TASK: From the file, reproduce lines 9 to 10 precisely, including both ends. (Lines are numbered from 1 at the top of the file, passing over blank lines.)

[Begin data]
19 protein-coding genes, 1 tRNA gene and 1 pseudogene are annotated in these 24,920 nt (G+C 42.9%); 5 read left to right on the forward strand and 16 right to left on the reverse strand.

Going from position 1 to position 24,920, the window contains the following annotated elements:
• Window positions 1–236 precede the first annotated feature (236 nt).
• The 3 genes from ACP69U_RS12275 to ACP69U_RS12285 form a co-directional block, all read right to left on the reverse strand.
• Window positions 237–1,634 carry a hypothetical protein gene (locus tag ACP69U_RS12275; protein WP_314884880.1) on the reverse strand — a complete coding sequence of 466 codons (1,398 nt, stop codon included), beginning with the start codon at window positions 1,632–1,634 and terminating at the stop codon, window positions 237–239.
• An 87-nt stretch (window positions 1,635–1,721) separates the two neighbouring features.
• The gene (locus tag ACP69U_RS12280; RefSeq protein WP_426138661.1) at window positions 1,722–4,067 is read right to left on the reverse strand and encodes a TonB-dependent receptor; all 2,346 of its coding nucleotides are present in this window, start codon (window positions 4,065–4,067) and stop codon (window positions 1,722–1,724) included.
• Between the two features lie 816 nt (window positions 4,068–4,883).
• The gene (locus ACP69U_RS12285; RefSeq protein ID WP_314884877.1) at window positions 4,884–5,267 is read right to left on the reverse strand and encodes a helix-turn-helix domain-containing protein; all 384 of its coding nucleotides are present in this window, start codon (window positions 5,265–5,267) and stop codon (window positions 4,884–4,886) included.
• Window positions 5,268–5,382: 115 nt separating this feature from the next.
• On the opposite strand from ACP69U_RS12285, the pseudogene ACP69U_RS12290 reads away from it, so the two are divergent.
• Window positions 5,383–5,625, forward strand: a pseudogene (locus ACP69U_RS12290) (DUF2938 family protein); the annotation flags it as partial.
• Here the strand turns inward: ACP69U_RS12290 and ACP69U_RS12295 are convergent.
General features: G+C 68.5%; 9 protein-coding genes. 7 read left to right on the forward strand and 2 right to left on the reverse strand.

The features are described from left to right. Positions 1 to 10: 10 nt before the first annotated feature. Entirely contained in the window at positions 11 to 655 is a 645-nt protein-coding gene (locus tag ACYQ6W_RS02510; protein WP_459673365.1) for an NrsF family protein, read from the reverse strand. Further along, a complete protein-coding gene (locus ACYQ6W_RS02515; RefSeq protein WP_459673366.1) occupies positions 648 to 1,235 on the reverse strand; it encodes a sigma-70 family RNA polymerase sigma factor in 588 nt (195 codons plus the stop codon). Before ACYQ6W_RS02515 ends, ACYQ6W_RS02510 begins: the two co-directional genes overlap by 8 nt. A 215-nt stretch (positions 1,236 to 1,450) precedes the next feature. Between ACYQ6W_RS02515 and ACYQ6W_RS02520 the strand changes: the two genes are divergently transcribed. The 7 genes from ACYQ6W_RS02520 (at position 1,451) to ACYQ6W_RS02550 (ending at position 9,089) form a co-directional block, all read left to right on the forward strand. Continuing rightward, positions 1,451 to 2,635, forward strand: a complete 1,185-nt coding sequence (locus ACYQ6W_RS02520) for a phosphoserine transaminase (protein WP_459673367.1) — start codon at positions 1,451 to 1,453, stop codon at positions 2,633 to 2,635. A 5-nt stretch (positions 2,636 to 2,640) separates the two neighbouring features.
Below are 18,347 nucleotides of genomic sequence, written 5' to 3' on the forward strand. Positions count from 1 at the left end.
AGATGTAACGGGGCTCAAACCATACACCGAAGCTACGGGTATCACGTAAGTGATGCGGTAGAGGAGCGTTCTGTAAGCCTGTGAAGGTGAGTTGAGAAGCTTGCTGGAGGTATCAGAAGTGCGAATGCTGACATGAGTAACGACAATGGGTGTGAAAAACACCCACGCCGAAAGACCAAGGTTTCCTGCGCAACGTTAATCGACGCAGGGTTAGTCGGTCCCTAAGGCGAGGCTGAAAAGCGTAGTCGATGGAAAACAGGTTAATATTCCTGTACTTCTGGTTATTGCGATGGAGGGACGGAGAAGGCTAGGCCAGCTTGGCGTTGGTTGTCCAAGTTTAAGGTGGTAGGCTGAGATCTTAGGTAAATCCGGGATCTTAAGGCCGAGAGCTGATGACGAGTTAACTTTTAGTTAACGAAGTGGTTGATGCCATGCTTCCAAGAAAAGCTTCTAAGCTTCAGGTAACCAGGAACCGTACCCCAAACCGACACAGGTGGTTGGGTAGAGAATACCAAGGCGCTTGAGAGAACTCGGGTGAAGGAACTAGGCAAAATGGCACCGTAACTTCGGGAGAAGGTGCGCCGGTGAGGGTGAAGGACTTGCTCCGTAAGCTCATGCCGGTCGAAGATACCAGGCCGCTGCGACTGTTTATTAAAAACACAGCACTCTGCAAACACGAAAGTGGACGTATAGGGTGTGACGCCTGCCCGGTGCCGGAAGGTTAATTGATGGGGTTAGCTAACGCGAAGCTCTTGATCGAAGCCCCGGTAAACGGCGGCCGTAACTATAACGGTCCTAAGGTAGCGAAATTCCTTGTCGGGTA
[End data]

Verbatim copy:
• The gene (locus ACP69U_RS12285; RefSeq protein ID WP_314884877.1) at window positions 4,884–5,267 is read right to left on the reverse strand and encodes a helix-turn-helix domain-containing protein; all 384 of its coding nucleotides are present in this window, start codon (window positions 5,265–5,267) and stop codon (window positions 4,884–4,886) included.
• Window positions 5,268–5,382: 115 nt separating this feature from the next.